For example, the fixed-lens Sony Cyber-shot RX100 features a new 1-inch image sensor, while the RX100's price tag is only a couple hundred dollars more than the LX7. The Canon PowerShot G1 X has a 1.5-inch image sensor for around $800, while the Fujifilm X-S1 has a 2/3-inch image sensor (0.67 inches diagonally) for about $100 more than the LX7.

    The LX7 does compare favorably with the size of image sensors on the P7100 from Nikon, the XZ-2 iHS from Olympus, and the G15 from Canon, all of which have a similar price tag, so the LX7 definitely isn't out of line in terms of image sensor size versus price.

    Even though it may have a slightly smaller image sensor than some other high-end fixed-lens cameras, the image quality with the LX7 is very good, and it's going to be a significant improvement to almost anything you'll see in the point-n-shoot market. It may not provide image quality equal to a consumer-level DSLR model, and some advanced photographers may be a little disappointed, but the LX7's image quality will impress most beginner and intermediate photographers.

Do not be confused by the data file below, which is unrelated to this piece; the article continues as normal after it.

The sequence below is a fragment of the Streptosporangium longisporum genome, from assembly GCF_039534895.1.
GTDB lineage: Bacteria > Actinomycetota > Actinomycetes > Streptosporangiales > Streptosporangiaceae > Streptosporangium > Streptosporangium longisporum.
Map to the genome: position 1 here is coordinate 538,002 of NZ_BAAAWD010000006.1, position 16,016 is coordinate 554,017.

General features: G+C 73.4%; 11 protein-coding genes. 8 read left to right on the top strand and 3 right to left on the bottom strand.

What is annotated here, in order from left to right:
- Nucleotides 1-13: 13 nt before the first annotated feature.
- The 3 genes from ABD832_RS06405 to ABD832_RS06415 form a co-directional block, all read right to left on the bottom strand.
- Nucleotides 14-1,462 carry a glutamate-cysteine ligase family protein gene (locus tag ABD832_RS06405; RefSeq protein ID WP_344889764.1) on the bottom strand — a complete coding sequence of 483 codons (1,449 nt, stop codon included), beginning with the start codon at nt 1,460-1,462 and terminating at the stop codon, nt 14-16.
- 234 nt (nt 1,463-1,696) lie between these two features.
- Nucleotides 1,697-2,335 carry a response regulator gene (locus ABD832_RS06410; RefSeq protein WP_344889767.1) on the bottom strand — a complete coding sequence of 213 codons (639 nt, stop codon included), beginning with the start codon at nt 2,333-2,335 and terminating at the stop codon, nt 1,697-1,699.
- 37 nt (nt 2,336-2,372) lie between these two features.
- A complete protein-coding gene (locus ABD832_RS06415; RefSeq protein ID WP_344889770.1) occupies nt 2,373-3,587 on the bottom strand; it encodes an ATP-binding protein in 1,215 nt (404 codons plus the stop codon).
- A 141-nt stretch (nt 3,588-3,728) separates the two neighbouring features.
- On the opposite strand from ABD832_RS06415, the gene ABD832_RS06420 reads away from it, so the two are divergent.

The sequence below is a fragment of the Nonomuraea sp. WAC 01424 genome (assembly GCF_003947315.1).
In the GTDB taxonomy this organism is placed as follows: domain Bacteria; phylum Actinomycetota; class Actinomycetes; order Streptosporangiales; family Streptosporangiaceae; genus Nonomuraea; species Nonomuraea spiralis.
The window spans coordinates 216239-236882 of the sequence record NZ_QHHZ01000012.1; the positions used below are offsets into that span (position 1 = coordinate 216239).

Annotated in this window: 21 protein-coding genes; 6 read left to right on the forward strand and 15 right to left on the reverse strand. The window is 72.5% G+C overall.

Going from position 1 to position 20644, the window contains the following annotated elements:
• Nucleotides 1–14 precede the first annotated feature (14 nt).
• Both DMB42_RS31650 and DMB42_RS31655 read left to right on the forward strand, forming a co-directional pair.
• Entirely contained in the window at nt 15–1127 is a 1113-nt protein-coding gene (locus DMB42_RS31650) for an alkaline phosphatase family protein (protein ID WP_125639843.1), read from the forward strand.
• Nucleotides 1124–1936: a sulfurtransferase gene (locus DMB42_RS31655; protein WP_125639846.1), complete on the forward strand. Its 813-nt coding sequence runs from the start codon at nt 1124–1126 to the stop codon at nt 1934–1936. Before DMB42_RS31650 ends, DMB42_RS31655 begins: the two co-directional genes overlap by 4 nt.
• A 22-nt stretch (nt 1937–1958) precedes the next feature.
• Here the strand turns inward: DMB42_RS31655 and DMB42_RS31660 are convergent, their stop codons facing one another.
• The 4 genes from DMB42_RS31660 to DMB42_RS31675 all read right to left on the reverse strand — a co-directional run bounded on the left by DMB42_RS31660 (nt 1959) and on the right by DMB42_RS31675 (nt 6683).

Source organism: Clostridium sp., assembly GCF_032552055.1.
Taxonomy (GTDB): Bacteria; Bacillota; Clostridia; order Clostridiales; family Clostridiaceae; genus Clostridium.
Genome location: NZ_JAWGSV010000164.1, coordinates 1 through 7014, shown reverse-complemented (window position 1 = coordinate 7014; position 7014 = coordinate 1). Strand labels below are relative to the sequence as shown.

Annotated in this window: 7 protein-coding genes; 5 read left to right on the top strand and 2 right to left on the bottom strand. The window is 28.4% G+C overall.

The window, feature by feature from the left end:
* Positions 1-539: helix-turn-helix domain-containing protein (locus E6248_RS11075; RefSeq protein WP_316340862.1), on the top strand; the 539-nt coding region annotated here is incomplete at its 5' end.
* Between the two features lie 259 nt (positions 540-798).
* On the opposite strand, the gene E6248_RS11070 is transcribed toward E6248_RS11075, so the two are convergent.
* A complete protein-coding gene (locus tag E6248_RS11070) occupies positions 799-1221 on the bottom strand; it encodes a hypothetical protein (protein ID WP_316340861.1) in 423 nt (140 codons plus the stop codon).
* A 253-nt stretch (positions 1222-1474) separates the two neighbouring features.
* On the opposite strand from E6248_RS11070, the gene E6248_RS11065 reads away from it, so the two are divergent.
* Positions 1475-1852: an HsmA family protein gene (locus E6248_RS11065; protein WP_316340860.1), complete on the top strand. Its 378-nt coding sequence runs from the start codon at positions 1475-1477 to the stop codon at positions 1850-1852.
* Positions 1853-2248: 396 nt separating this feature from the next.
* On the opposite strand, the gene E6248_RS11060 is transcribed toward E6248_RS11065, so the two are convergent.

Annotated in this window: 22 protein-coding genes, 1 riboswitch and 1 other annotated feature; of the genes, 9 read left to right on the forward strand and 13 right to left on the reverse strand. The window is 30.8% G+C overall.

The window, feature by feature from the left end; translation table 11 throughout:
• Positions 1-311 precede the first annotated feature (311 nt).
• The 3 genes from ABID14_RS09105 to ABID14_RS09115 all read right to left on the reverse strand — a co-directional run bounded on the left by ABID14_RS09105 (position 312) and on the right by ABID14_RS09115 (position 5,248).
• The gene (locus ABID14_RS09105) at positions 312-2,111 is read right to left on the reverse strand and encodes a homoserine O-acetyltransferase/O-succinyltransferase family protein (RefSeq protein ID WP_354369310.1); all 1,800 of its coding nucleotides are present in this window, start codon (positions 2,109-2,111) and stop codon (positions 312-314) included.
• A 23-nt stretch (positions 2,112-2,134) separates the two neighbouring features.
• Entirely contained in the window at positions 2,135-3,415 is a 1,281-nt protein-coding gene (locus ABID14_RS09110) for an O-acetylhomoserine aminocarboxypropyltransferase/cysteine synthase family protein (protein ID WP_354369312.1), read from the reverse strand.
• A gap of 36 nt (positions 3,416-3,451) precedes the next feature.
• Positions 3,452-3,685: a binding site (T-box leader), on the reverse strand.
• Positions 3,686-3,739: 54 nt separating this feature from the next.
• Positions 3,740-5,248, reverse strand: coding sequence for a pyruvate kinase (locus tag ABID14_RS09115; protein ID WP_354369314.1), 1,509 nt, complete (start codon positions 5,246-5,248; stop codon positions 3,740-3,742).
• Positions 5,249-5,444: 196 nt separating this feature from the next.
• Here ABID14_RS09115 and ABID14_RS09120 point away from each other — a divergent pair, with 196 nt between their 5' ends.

In automatic mode, I felt like the LX7's images were just a little dull, but this camera has enough manual control features that you shouldn't have any problem adjusting the camera's settings to the point that you get the exposure and colors that you want in the images.

    One area where the LX7 performed very impressively was in terms of its response times. It can shoot its first photo less than 2 seconds after you slide the power switch, and it recovers very quickly between shots, even when using the flash.